We identified 11 case-players out of 107 team members for an attack rate of 10%. Cases were diagnosed during or within 2 weeks of the end of training camp (Figure 1). The first case was diagnosed on August 15, the last on September 1. With 1 exception, infections occurred before the first scheduled game on August 30. The most common sign was a boil (Table 1). The elbow was the most common body site infected. No infection was at a current site of skin trauma or occurred at >1 body location simultaneously. Before hospitalization, the index and second case-players were given cephalexin and levofloxacin, respectively, for their infections without any clinical improvement. In total, 4 case-players were hospitalized and treated with parenteral vancomycin. Subsequent nonhospitalized case-players were treated with doxycycline and rifampin. Lesions of 9 players required surgical incision and drainage. All case-players ultimately responded to treatment with resolution of their infections. The median age of case-players was 20 years, with a median tenure of 2 years on team A. Linemen had the highest attack rate (18%) among all field positions (Figure 2, Table 2). No quarterbacks, wide receivers, or special team players (kickers, punters) were affected. All were healthy men without underlying illnesses. Eight (80%) case-players interviewed reported having never worn elbow pads, and 6 (60%) usually did not have cuts or abrasions covered until >1 hour postinjury.
Characteristics of Carriers
Nasal cultures were obtained from 99 (93%) of 107 team members. Twenty-six (26%) cultures were positive for Staphylococcus aureus, among which 8 (8%) were positive for MRSA, including player X. Player Y’s nasal culture was negative. The median age of carriers was 20 years (range 18–21 years), and median tenure on the team was 2.5 years (range 1–5 years). MRSA carriage was highest in linemen (38%). We identified 1 case-player with nasal carriage of MRSA. However, trainers obtained nasal cultures after all case-players had begun antimicrobial treatment. Locker room assignments showed clustering of case-players and carrier-players, notably the proximity of the potential source player (player X) to the index case-player (Figure 3). Among MSSA carriers (n = 18), no clustering of locker locations was seen. MSSA carriage was highest among linemen (28%) and cornerbacks/safeties (28%).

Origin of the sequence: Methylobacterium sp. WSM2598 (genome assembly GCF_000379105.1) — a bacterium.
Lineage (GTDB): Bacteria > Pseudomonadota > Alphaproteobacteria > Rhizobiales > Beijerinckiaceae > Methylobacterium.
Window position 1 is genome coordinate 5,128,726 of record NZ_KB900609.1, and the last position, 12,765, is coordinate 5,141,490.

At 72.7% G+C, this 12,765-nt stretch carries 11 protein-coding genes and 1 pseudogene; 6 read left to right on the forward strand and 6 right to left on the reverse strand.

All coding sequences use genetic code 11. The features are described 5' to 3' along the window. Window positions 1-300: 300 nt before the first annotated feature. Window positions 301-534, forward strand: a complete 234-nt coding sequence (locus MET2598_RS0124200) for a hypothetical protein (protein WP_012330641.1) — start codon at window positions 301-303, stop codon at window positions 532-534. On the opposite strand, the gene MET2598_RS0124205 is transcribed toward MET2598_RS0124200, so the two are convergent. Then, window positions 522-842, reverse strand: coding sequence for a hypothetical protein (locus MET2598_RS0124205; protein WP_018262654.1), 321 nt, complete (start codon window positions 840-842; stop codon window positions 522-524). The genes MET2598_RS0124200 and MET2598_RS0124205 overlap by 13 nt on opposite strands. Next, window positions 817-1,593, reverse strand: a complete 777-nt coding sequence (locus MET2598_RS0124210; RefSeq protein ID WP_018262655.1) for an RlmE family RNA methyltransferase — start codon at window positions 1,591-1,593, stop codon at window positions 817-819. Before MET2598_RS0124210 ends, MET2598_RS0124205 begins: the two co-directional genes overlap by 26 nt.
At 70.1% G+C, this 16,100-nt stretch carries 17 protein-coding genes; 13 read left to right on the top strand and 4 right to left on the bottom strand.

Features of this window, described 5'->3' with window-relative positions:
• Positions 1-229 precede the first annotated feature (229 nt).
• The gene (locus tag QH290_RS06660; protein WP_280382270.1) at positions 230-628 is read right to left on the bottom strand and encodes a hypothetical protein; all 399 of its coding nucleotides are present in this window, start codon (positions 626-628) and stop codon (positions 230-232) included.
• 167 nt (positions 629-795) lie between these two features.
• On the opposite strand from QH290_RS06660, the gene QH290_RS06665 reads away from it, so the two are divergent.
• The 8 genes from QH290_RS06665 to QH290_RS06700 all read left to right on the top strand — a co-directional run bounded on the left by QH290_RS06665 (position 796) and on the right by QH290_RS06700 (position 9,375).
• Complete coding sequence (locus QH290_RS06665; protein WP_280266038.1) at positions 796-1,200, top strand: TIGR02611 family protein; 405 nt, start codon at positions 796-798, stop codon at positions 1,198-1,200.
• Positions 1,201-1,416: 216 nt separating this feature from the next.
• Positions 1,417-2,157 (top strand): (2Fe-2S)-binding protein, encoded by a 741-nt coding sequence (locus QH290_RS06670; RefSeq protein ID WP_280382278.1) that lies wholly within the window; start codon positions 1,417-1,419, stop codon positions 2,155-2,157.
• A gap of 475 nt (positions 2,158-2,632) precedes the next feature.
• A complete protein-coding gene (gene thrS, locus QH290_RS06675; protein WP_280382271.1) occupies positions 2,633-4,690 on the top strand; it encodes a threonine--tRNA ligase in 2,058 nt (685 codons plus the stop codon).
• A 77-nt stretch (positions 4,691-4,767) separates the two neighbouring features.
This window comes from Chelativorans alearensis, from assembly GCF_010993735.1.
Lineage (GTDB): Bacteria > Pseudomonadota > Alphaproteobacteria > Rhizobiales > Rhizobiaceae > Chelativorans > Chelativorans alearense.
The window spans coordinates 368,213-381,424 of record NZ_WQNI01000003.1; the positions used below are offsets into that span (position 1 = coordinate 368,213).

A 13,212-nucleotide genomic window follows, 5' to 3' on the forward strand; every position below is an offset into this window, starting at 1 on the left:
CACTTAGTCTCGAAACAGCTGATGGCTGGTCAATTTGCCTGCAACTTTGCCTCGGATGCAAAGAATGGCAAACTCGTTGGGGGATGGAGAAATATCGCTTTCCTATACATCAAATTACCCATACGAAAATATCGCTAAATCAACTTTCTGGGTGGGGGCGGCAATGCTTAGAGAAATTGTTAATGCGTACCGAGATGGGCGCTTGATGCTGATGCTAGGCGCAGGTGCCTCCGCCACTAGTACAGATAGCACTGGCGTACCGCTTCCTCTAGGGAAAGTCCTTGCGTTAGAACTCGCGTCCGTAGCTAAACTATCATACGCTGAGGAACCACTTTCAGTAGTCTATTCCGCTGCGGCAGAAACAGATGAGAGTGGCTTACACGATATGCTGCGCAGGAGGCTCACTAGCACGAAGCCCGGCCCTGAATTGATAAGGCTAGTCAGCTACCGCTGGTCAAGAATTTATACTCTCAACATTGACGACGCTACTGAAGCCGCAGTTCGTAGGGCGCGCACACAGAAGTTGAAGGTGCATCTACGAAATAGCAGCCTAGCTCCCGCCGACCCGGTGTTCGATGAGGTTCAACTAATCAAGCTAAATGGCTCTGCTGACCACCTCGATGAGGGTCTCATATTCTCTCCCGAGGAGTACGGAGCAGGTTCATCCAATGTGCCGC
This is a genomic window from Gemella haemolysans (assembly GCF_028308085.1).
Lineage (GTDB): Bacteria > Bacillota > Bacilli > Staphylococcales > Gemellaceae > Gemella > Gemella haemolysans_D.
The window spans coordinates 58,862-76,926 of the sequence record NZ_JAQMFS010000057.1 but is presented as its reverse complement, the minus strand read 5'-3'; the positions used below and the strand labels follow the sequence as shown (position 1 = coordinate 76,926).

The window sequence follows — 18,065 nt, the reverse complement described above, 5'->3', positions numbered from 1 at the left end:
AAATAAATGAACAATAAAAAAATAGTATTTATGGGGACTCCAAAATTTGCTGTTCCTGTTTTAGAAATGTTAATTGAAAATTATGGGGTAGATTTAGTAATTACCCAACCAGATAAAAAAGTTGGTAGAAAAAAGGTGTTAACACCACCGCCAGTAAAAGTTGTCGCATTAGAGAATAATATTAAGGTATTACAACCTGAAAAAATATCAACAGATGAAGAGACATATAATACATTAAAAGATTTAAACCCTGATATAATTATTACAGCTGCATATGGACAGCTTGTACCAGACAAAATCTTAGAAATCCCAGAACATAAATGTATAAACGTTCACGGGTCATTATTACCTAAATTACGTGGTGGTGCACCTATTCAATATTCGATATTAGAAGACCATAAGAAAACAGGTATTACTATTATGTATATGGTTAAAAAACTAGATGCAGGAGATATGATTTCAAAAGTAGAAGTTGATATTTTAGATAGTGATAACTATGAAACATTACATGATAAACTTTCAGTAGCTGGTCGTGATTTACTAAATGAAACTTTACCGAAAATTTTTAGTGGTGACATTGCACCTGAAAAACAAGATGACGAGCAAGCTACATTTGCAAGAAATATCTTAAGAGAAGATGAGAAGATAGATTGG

Four (57%) of seven MRSA isolates from culture-confirmed case-players were available for PFGE analysis. All were indistinguishable from each other, the USA300 strain found in Los Angeles County, and the isolates from 2 cases (players X and Y) in 2002. We denoted this genotype as strain A. Of 6 (75%) available MRSA isolates from 8 carriers, 4 (67%) were indistinguishable from strain A. Two carriers had unique MRSA genotypes (strains B and C) with >7 bands difference between them and between strain A. Strains A, B, and C, player X and Y’s isolates, demonstrate community-associated antimicrobial susceptibility phenotypes (Table 3). Among 5 MSSA isolates characterized, all had >7 bands difference among themselves as well as from the USA300 strain.
Case-control and Carrier-control Study Results
Ten of 11 case-players were enrolled in the study; 1 was unavailable for interview. During camp, case-players were 15 times more likely than controls to have shared bars of soap with teammates and more likely to have had preexisting cuts or abrasions (Table 4).
Five of 6 carrier-players were available for interviews. Carrier-players were 60 times more likely than controls to have had a locker adjacent to or across from a teammate with an SSTI and 47 times more likely to have shared towels with teammates (Table 4). Carrier-players were more likely than controls to lived on campus in a dormitory or fraternity house. Among carrier-players and controls, players who lived on campus had a higher mean number of roommates than those who lived in off-campus apartments (2.3 vs. 1.5, p = 0.046).